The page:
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Book Review :: Sweet and Low: Stories

20 May 2018 One Comment

sweet and low by nick whiteNick White’s collection of stories Sweet and Low are best described as evidence of the new South. Ever present are the themes that demonstrate the complexity of the South – the oppressive heat and beauty of our states (in this case, Mississippi); the animals we do life with and in spite of; and the people that are both our charm and disgrace – often in the same soul. Students of the Southern greats will recognize the peculiar, the odd, the disfigured, the freaks – in setting, narrative and character. Since it has been a while since I’ve read what I’d consider pure Southern literature, this read made me feel it was nice to come home.

While I describe this collection as reflective of the new South, it isn’t because there is anything new about the themes in White’s collection, but the acceptance and absorption of them into the natural state is.

Divided into two parts, the first- “Heavenly Bodies” – is a collection of four unrelated stories. Within these four is perhaps the most intense short story I’ve ever read.

In “Cottonmouth, Trapjaw, Water Moccasin” a farmer finds himself pinned to the ground and face to face with the title character. A prolonged stare down between the two induces a reflection by the old man in keeping with what Flannery O’Connor once said, “I have found that violence is strangely capable of returning my characters to reality and preparing them to accept their moment of grace.” This story alone is worth the purchase price of the collection.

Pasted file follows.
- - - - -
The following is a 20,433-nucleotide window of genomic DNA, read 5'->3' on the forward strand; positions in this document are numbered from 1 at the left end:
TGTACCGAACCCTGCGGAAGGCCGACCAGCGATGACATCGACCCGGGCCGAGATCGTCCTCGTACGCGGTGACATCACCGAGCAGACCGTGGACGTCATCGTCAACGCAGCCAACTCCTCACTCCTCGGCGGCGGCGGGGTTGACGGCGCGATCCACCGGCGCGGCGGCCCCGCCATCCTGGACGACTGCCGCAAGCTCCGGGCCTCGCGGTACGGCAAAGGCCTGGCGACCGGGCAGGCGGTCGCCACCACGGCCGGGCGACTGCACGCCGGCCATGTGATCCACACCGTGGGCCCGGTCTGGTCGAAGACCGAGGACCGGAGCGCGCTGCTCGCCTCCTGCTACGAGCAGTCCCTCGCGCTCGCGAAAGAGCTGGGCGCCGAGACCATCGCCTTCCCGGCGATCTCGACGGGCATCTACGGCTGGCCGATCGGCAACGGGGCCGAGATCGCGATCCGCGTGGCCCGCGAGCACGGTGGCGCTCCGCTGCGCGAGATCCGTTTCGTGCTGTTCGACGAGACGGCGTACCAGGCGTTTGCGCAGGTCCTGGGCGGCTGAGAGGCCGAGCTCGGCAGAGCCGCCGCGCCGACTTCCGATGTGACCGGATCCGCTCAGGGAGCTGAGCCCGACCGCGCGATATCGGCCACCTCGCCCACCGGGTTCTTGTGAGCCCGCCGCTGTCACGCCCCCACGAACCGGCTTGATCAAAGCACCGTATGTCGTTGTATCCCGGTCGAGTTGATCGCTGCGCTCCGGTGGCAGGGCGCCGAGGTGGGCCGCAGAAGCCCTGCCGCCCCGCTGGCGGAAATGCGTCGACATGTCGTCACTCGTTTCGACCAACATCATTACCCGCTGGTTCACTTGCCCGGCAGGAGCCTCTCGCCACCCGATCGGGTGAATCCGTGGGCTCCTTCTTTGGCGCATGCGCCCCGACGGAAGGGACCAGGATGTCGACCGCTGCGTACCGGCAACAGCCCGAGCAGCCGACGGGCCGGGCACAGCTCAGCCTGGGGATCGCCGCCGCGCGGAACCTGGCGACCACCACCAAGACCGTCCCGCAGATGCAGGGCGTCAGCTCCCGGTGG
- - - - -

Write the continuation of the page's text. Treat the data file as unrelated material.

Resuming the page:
The stories in part two “The Exaggerations” have a common character, Forney, who – in the course of six stories – grows from being orphaned by a father’s early death and a mother following her dream in Nashville to a writer/father of boy struggling with a family curse and his own “differentness.” I enjoyed watching Forney grow, and found myself looking forward to each new chapter of his life.

I enjoyed this collection a lot. It has some strong sexual content that won’t be to everyone’s taste, but that aside, a worthy read for anyone who loves the South and our literature. This collection is available June 5, 2018.

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I was provided an advanced readers copy of this book by Penguin Random House’s First to Read program in exchange for an honest review. To learn more, go to firsttoread.com

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  • Harold Dancy said:

    nice

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